presented in a tabular column for easy appreciation.

Sec. 434 as it was originally Sec. 434 as it was substituted
drafted in Act 18 of 2013 under IBC, Act 31 of 2016
“434. Transfer of certain [434. Transfer of certain
pending proceedings.­(1) On pending proceedings.­(1) On
such date as may be notified such date as may be notified
by the Central Government by the Central Government in
in this behalf,­ this behalf,­

(a) all matters, (a) all matters, proceedings or
proceedings or cases pending cases pending before the
before the Board of Company Board of Company Law
Law Administration (herein in Administration (herein in this
this section referred to as the section referred to as the
Company Law Board) Company Law Board)
constituted under sub­ constituted under sub­section
section (1) of section 10E of (1) of section 10E of the
the Companies Act, 1956 (1 Companies Act, 1956 (1 of
of 1956), immediately before 1956) immediately before such
such date shall stand date shall stand transferred to
transferred to the Tribunal the Tribunal and the Tribunal
and the Tribunal shall shall dispose of such matters,
dispose of such matters, proceedings or cases in
proceedings or cases in accordance with the provisions
accordance with the of this Act;

provisions of this Act;

                                            (b)    any person aggrieved by
     (b)   any person aggrieved             any decision or order of the
     by any decision or order of            Company Law Board made
     the Company Law Board                  before such date may file an
     made before such date may              appeal to the High Court
     file an appeal to the High             within sixty days from the date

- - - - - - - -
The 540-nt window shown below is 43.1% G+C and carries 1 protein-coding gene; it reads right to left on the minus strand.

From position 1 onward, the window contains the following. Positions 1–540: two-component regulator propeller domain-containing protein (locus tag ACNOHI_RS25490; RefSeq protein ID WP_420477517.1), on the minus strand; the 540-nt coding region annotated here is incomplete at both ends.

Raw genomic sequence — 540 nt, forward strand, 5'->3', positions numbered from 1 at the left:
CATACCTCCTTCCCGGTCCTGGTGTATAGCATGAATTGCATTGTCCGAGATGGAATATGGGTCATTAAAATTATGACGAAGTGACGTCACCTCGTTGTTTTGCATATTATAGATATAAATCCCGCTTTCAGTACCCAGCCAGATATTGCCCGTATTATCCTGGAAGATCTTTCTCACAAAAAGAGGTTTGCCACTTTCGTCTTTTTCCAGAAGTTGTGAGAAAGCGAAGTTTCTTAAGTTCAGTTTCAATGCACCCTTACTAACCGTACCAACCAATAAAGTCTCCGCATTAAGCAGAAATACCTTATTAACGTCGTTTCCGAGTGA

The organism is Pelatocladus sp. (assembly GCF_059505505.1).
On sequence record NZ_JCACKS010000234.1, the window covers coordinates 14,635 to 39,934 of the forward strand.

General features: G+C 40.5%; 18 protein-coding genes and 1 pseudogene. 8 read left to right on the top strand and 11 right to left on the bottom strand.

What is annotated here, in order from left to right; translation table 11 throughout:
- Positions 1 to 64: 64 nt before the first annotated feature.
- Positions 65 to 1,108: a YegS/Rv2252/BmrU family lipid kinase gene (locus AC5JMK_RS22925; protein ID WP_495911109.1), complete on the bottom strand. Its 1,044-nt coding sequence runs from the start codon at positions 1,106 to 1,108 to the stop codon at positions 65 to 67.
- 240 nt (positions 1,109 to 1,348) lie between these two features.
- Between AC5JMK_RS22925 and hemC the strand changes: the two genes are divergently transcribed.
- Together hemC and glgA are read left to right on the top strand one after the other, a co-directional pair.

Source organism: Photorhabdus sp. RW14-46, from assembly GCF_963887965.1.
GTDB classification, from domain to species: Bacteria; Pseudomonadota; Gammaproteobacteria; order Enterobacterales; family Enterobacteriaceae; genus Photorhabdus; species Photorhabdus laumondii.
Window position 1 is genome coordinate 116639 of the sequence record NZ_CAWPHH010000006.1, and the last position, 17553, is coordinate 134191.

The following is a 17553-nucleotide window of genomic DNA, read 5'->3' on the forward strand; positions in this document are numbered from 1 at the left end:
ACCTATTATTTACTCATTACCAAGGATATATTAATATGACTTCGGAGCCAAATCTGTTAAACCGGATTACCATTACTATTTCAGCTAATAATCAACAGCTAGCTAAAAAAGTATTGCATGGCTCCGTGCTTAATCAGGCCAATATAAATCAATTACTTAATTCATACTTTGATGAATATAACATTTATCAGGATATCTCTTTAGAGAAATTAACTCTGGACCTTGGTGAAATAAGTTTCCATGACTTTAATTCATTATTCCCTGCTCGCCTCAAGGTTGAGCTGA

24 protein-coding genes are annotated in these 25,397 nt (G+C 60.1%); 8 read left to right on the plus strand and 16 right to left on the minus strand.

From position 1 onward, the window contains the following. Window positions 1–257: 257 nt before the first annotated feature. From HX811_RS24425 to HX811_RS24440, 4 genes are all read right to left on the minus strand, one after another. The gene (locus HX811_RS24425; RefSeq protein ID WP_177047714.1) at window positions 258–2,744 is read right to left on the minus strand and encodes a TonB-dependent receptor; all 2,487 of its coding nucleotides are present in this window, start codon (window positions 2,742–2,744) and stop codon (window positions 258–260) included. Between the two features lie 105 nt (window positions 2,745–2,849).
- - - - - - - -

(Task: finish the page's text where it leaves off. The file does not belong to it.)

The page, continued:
Court within sixty days from           of communication of the
     the date of communication of           decision or order of the
     the decision or order of the           Company Law Board to him on
     Company Law Board to him               any question of law arising out
     on any question of law                 of such order:
     arising out of such order;                     Provided that the High
            Provided that the High          Court may if it is satisfied that
     Court may if it is satisfied           the appellant was prevented by
     that    the    appellant   was         sufficient cause from filing an
                                  8


prevented by sufficient cause         appeal within the said period,
from filing an appeal within          allow it to be filed within a
the said period, allow it to be       further period not exceeding
filed within a further period         sixty days; and
not exceeding sixty days;
                                    (c) all proceedings under the
(c)   all proceedings under         Companies Act, 1956 (1 of
the Companies Act, 1956 (1          1956), including proceedings
of       1956),       including     relating      to      arbitration,
proceedings      relating    to     compromise,        arrangements
arbitration,       compromise,      and      reconstruction       and
arrangements               and      winding up of companies,
reconstruction and winding          pending immediately before
up of companies, pending            such date before any District
immediately before such date        Court or High Court, shall
before any District Court or        stand    transferred     to    the
High Court, shall stand             Tribunal and the Tribunal may
transferred to the Tribunal         proceed to deal with such
and     the    Tribunal    may      proceedings from the stage